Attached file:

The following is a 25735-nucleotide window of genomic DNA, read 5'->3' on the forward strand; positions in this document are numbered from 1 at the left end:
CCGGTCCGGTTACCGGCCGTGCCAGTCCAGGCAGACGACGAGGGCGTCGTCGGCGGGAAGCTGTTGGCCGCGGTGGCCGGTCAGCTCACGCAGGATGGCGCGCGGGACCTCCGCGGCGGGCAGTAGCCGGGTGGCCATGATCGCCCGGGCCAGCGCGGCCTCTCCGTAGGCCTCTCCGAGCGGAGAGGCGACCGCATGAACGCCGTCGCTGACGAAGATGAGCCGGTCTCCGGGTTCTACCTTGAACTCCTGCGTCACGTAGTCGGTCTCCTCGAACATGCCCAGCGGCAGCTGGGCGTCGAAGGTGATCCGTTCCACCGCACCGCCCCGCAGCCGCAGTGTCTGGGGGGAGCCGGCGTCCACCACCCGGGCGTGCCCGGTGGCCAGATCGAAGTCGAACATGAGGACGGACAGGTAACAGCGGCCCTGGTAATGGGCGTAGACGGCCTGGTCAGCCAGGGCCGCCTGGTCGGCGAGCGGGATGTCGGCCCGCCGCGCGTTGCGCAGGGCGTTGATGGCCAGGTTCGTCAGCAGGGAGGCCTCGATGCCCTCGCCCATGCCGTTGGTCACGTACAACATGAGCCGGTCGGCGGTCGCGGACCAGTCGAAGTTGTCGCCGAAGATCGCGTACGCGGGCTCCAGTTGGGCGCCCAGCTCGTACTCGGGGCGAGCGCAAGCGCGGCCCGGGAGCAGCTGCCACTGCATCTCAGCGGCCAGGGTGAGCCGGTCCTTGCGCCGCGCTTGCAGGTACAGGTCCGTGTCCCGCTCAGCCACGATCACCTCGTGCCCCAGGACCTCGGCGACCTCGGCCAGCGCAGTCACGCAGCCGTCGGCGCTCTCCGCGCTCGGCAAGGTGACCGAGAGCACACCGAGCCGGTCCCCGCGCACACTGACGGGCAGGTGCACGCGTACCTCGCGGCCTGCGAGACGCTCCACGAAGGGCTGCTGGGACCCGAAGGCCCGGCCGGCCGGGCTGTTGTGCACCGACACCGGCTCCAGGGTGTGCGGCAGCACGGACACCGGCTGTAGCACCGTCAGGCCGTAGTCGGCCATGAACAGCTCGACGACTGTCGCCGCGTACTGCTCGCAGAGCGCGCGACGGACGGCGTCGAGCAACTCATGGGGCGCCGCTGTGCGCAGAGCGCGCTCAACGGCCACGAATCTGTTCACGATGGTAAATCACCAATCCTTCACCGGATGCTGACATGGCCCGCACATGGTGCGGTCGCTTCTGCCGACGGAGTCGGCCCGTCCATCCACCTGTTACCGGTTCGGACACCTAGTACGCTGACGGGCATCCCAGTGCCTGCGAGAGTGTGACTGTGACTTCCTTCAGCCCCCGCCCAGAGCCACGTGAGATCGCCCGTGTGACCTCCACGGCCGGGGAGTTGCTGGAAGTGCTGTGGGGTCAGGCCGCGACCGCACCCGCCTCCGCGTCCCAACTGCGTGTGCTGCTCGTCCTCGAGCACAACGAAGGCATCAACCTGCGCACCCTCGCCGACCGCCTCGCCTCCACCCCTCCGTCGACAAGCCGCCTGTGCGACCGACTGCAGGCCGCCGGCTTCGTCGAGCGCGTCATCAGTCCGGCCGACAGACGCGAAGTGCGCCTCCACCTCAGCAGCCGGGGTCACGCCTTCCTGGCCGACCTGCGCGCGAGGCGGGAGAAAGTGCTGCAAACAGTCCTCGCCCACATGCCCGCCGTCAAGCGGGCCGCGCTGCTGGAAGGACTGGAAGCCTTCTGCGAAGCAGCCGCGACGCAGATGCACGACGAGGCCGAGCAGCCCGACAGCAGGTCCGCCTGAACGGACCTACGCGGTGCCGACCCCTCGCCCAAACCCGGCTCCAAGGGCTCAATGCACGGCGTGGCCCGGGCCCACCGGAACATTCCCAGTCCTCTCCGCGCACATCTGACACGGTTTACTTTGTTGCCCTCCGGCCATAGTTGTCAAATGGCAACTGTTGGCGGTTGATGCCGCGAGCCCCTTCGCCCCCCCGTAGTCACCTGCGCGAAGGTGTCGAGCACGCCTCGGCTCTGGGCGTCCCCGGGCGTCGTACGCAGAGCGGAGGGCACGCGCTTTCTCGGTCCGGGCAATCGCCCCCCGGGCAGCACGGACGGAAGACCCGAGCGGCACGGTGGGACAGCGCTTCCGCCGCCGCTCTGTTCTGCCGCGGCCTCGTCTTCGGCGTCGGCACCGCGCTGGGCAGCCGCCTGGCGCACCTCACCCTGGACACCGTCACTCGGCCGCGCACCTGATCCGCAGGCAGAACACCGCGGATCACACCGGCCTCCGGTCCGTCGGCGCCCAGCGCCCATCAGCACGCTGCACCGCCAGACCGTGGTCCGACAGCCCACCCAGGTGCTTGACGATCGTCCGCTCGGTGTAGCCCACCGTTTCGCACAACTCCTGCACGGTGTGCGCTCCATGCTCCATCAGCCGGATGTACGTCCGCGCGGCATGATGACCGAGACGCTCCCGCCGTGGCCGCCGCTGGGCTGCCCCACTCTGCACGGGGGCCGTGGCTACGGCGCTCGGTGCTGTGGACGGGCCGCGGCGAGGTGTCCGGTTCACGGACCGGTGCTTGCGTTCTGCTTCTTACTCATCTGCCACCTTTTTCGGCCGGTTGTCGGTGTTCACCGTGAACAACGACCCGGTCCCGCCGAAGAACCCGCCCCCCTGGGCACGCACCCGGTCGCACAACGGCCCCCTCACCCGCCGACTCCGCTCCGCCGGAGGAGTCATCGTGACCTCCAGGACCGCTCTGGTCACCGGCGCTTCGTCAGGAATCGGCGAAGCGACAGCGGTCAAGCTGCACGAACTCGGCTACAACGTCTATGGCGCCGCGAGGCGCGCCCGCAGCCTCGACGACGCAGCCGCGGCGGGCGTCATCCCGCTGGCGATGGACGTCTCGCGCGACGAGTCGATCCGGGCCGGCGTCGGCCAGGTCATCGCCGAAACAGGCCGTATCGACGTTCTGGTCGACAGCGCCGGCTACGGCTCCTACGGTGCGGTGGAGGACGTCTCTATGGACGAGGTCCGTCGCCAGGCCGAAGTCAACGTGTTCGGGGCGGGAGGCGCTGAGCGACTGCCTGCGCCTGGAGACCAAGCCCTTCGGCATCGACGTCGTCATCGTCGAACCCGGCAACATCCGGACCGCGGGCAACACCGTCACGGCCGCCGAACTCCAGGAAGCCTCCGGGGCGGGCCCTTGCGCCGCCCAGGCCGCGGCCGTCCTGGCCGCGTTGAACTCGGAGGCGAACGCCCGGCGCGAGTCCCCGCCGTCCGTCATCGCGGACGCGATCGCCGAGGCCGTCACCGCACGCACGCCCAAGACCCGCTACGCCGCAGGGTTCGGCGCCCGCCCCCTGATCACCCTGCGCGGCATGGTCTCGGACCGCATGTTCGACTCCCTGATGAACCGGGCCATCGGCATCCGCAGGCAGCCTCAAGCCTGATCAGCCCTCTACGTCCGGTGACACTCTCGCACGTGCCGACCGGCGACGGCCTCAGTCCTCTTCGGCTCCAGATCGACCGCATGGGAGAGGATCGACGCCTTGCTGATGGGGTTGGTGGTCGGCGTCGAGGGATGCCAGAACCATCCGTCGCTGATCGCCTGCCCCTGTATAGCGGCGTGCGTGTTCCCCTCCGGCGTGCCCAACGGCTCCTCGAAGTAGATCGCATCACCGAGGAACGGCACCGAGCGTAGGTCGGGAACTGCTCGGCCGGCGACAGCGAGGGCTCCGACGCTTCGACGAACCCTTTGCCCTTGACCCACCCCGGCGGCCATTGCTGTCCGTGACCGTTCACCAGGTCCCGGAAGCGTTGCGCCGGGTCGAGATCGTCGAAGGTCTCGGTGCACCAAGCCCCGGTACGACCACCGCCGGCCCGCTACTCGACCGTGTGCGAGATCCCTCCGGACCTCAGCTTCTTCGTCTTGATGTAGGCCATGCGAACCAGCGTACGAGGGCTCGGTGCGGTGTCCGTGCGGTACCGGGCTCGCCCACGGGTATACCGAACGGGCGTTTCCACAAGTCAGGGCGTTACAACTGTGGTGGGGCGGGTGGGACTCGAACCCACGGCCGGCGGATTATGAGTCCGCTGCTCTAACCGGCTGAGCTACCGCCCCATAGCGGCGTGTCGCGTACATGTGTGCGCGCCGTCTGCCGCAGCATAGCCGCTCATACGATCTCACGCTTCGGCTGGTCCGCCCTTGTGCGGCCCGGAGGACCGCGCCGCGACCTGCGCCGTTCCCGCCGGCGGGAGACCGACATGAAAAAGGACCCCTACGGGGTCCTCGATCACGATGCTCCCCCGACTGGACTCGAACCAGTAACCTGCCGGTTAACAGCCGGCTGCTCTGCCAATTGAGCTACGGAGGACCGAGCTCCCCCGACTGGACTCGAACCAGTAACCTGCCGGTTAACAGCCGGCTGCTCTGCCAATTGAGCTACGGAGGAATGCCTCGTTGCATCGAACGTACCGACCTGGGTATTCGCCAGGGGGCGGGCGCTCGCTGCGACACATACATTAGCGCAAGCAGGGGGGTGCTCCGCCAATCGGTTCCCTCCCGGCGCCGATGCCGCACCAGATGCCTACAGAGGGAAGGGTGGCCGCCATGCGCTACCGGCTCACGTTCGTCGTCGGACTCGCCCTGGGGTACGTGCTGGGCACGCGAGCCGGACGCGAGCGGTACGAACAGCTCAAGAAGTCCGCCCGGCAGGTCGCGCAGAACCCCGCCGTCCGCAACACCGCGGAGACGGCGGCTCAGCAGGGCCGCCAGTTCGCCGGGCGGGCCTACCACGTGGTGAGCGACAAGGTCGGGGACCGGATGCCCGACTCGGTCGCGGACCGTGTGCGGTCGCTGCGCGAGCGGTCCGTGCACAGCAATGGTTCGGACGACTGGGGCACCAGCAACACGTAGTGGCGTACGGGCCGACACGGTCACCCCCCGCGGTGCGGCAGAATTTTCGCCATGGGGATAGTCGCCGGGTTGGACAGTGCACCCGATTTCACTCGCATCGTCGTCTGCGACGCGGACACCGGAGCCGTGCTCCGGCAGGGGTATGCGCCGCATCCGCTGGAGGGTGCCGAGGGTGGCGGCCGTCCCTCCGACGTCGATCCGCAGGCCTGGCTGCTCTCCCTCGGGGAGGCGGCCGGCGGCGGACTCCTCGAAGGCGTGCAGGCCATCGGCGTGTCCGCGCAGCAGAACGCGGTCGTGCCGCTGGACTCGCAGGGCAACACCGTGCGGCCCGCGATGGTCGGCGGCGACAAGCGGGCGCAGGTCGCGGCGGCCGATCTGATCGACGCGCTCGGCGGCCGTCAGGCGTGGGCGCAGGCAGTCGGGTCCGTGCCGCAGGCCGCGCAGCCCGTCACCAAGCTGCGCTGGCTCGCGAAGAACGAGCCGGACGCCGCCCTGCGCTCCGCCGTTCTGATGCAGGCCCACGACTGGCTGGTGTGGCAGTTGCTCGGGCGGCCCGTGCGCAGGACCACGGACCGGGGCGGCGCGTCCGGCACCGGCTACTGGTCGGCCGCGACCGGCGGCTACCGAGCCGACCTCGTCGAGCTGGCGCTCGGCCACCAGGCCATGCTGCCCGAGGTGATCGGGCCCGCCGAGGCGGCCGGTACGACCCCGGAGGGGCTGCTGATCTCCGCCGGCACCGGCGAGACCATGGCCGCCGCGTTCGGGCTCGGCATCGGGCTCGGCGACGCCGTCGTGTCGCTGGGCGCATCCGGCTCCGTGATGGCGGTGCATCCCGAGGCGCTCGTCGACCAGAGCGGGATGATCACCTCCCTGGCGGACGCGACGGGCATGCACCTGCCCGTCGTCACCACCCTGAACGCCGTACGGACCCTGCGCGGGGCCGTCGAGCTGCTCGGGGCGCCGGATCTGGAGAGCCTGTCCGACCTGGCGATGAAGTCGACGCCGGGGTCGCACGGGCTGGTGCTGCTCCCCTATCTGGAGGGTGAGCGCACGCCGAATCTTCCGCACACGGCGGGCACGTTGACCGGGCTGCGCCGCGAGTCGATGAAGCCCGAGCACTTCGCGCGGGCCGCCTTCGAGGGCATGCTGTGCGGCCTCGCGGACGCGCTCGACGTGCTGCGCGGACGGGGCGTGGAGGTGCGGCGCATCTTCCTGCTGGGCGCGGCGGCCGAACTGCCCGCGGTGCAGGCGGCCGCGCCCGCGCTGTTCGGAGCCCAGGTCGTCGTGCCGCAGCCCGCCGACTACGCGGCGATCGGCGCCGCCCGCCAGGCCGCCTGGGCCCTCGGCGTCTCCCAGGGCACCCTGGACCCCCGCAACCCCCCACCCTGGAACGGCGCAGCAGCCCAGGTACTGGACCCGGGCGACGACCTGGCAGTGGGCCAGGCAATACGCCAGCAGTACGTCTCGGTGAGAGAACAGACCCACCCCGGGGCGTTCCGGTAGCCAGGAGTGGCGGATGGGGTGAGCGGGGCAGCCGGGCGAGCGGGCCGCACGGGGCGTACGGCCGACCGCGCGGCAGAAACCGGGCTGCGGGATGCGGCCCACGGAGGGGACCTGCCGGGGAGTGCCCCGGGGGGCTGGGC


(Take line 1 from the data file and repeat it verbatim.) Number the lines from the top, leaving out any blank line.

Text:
The following is a 25735-nucleotide window of genomic DNA, read 5'->3' on the forward strand; positions in this document are numbered from 1 at the left end: